It wasn’t long ago that corporations could largely ignore mobility and device choice. End users primarily worked at desks on the corporate campus with limited ability to a VPN from home. Remember telling employees with those brand-new iPhones that it was against corporate policy for them to get company email on their phone unless they had a Blackberry device? Neither IT nor the end user ended up satisfied in that situation.
That situation has rapidly changed in the past few years with the proliferation of end-user computing devices and the consumerization of IT. End users are increasingly using a broad variety of devices in any number of locations to get work done, and they have come to expect their company to support that. More people are choosing to “blend” rather than “balance” work and life, and having the right device is key to their productivity and their overall satisfaction at work.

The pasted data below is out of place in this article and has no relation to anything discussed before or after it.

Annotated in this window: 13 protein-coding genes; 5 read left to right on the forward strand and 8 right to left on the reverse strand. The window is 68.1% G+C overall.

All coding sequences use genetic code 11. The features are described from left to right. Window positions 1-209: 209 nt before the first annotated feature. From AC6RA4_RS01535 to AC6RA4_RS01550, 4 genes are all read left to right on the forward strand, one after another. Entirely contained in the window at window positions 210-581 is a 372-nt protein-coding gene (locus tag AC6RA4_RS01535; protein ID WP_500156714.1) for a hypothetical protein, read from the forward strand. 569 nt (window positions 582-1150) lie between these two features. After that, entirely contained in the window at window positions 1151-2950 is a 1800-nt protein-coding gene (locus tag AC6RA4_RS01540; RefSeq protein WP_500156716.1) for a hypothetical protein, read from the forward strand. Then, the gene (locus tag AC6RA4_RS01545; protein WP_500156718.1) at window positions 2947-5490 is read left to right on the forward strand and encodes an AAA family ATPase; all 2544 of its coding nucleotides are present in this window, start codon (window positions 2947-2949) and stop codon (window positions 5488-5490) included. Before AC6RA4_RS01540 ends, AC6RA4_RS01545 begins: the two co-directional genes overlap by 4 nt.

One user may want to work on an iPad as his primary computing device, while another might like the flexibility of a Surface Book. One user is a die-hard Mac OS X fan, while another can’t live without a built-in number pad on his laptop. And everyone wants to be able to pull out their phone and quickly approve that Change Request that just came in without leaving their child’s soccer game – that blending of work and life.
Given this evolution toward Bring Your Own Device, business IT today must meet end-users’ needs to enable maximum productivity and employee satisfaction, while still ensuring the security of the network and corporate data.